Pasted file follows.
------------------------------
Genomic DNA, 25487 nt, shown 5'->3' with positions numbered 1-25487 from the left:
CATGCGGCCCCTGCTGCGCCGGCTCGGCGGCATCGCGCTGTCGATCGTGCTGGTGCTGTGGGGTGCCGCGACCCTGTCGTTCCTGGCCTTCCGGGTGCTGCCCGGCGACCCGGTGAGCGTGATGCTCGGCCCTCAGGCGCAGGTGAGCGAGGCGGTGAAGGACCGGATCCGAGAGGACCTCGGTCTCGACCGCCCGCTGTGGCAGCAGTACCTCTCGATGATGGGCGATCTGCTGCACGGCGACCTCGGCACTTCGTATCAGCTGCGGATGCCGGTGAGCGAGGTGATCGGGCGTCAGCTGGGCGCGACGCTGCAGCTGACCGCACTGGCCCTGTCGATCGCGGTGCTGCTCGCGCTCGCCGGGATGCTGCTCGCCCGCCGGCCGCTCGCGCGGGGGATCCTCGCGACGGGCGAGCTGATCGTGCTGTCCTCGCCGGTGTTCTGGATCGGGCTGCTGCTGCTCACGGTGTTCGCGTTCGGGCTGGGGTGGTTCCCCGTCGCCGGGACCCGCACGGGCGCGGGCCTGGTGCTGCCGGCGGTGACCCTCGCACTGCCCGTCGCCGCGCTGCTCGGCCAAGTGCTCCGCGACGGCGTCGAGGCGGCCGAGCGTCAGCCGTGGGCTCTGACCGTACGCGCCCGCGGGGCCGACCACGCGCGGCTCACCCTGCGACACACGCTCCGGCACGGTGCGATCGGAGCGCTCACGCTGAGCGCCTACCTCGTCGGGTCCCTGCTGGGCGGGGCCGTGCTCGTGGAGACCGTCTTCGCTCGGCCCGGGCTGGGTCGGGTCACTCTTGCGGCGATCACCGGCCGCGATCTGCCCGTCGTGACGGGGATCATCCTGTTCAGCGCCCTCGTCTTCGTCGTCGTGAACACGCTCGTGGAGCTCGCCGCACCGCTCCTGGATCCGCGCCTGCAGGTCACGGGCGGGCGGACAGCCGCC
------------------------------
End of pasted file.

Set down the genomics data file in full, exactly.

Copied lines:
Genomic DNA, 25487 nt, shown 5'->3' with positions numbered 1-25487 from the left:
CATGCGGCCCCTGCTGCGCCGGCTCGGCGGCATCGCGCTGTCGATCGTGCTGGTGCTGTGGGGTGCCGCGACCCTGTCGTTCCTGGCCTTCCGGGTGCTGCCCGGCGACCCGGTGAGCGTGATGCTCGGCCCTCAGGCGCAGGTGAGCGAGGCGGTGAAGGACCGGATCCGAGAGGACCTCGGTCTCGACCGCCCGCTGTGGCAGCAGTACCTCTCGATGATGGGCGATCTGCTGCACGGCGACCTCGGCACTTCGTATCAGCTGCGGATGCCGGTGAGCGAGGTGATCGGGCGTCAGCTGGGCGCGACGCTGCAGCTGACCGCACTGGCCCTGTCGATCGCGGTGCTGCTCGCGCTCGCCGGGATGCTGCTCGCCCGCCGGCCGCTCGCGCGGGGGATCCTCGCGACGGGCGAGCTGATCGTGCTGTCCTCGCCGGTGTTCTGGATCGGGCTGCTGCTGCTCACGGTGTTCGCGTTCGGGCTGGGGTGGTTCCCCGTCGCCGGGACCCGCACGGGCGCGGGCCTGGTGCTGCCGGCGGTGACCCTCGCACTGCCCGTCGCCGCGCTGCTCGGCCAAGTGCTCCGCGACGGCGTCGAGGCGGCCGAGCGTCAGCCGTGGGCTCTGACCGTACGCGCCCGCGGGGCCGACCACGCGCGGCTCACCCTGCGACACACGCTCCGGCACGGTGCGATCGGAGCGCTCACGCTGAGCGCCTACCTCGTCGGGTCCCTGCTGGGCGGGGCCGTGCTCGTGGAGACCGTCTTCGCTCGGCCCGGGCTGGGTCGGGTCACTCTTGCGGCGATCACCGGCCGCGATCTGCCCGTCGTGACGGGGATCATCCTGTTCAGCGCCCTCGTCTTCGTCGTCGTGAACACGCTCGTGGAGCTCGCCGCACCGCTCCTGGATCCGCGCCTGCAGGTCACGGGCGGGCGGACAGCCGCC